Published on November 5th, 2020 | by Randy Weeks0
The View From The Balcony: “Back to Normal” by Randy Weeks
When this issue of The Local Voice hits the streets, we’ll be two days away from Halloween, five days away from the Presidential election, and six days away from possible mayhem—not that we’ve been without mayhem for a while. The vast majority of politicians and the general population cry out for a return to normalcy. But who knows what’s normal anymore? Nobody. Nobody knows what normal is these days.
Definitions of “normal” abound. What’s normal varies within different contexts, but it will gravitate toward the usual, average, expectable, and common. Normal, however, is not static. It is continually in a state of flux. For example…
The earthquakes along the New Madrid Fault in 1811 and 1812 caused catastrophic destruction, obliterating entire communities. The Mississippi River ran backwards for a while, forming new oxbow lakes and forever altering the path of the Mighty Mississip’. What was normal before the quakes was normal no more.
Every election cycle seems to get darker than the one before it. More name calling. More misleading ads. More finger pointing. More divisiveness. And for the first time in my lifetime we have a candidate that habitually makes erroneous claims about everything under the sun, then denies that he’s said what he said, even when there’s solid recorded evidence to the contrary. The Trump administration and its penchant for lies, lack of decorum, and encouragement of violence has seismically altered the trajectory of the state of the Union, making abhorrent behavior that was formally considered aberrant, into the norm. In this case, the prophetic words of Canadian singer-songwriter Bruce Cockburn ring true: “The trouble with normal is it always gets worse.”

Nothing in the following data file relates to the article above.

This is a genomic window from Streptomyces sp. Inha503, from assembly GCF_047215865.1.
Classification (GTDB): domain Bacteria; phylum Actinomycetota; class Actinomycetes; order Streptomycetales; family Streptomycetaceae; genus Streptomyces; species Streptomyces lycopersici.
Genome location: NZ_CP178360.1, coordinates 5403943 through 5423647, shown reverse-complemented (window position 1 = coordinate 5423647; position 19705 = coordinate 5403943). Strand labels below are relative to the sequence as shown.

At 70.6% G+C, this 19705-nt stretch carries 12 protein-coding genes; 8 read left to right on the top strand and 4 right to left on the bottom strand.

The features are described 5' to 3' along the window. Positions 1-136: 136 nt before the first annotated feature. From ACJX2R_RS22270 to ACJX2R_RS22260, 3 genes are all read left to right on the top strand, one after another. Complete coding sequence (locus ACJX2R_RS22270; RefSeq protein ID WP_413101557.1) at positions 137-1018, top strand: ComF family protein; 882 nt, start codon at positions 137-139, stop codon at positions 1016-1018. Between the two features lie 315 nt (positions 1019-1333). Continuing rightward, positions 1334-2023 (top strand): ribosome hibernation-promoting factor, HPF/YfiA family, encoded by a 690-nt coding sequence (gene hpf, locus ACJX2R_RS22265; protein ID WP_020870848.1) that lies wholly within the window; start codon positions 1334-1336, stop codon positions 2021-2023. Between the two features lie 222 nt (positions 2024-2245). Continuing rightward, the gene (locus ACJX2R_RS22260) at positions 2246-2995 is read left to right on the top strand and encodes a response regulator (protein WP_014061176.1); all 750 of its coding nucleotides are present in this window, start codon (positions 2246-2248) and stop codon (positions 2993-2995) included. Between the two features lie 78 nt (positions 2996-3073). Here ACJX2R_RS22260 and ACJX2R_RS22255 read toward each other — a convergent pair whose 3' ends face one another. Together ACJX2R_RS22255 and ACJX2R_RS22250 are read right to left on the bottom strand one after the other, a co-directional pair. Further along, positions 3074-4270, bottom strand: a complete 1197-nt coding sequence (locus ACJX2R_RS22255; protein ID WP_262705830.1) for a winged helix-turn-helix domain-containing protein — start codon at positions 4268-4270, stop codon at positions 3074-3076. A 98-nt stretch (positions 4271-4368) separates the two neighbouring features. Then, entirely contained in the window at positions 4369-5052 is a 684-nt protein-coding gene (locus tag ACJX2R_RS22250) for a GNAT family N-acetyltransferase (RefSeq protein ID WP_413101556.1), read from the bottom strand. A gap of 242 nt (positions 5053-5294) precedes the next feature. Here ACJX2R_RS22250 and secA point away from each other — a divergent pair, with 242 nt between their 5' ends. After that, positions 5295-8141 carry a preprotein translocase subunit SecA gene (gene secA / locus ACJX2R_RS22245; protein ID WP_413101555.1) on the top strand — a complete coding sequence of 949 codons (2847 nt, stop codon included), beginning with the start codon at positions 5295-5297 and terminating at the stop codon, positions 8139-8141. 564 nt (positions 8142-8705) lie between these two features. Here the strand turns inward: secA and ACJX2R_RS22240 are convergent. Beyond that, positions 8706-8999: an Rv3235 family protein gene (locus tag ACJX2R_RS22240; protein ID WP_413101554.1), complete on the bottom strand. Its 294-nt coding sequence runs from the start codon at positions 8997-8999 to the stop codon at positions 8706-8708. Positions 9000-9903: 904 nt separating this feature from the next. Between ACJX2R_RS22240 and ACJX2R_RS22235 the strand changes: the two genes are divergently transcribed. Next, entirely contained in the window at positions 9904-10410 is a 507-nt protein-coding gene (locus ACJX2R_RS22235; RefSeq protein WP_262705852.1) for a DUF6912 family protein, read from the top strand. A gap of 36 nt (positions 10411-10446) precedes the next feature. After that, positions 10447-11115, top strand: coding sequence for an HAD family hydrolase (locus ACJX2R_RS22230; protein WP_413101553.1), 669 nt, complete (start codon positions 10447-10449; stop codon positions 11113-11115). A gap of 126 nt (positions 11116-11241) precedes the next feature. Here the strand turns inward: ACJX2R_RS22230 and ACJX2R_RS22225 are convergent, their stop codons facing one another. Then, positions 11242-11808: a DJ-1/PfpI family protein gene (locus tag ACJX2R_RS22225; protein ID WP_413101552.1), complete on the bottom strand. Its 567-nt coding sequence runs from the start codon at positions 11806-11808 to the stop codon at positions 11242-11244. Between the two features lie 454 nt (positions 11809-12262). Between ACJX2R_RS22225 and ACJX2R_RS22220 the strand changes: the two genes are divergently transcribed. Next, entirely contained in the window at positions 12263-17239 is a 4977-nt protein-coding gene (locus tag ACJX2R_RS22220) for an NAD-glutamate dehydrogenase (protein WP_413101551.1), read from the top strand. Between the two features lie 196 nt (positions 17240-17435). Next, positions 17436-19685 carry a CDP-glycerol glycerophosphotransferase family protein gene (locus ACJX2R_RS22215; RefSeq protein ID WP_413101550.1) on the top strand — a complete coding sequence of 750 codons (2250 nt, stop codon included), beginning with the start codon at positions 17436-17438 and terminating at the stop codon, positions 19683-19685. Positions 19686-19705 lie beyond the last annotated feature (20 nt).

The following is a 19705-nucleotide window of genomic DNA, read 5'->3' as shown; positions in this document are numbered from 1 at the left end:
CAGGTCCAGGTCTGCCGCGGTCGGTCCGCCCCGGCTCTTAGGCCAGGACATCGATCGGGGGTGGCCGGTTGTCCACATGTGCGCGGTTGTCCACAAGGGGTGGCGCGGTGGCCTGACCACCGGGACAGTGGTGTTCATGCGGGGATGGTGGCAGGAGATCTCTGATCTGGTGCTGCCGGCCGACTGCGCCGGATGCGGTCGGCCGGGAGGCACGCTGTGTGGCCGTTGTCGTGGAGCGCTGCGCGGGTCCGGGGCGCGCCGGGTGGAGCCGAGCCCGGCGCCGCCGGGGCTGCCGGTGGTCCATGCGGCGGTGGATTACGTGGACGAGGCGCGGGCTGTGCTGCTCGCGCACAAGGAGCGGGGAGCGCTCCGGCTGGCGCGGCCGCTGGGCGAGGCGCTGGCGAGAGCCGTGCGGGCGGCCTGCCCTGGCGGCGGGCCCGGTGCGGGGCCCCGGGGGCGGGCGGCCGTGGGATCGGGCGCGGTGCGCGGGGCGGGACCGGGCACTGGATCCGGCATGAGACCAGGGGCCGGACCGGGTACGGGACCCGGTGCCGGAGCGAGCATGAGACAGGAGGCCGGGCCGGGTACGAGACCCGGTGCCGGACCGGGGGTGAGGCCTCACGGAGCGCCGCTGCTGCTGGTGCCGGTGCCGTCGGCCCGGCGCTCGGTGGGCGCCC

Not that anyone’s asked, but I’ll tell you some of the things I think a return to normalcy would include. Let’s assume two givens: 1) control and (hopefully) the eradication of the Coronavirus, and 2) that the Presidential election is over and done with, and that whomever wins will have been inaugurated.
A return to normalcy would mean that:
People will agree to disagree without violence.
Diplomacy will return to the Executive Branch of the government.
Truth and transparency from our leaders will prevail.
Members of Congress will work across the aisle as a rule rather than as a rare exception.
Supreme Court Justices will rule based on law and equality, not religion and personal bias.
People will listen to each other and be slower to judge.
Stereotyping will disappear.
Kindness will prevail, and
The Confederate Statue on The Square (Ernie) will, of its own volition and under its own power, step down from its pedestal, march to the cemetery on the University of Mississippi campus, and plant himself firmly beside his stoned cousin (Bert).
I avoid referring to “the good ole days” because the “good ole days” really weren’t as good as folks typically remember them. Maybe we should be dreaming up the “good new days.” Maybe if we dreamt of a world in which love and unity and kindness and understanding abounded, we could create such a world. It would appear that I’ve slipped into Utopianism, wishful thinking, even dreaming. But I can dream, can’t I?
You may say I’m a dreamer,
But I’m not the only one.
I hope someday you will join us
And the world will live as one. (John Lennon)
Randy Weeks is a Licensed Professional Counselor and a Life Coach. He may be reached at email@example.com.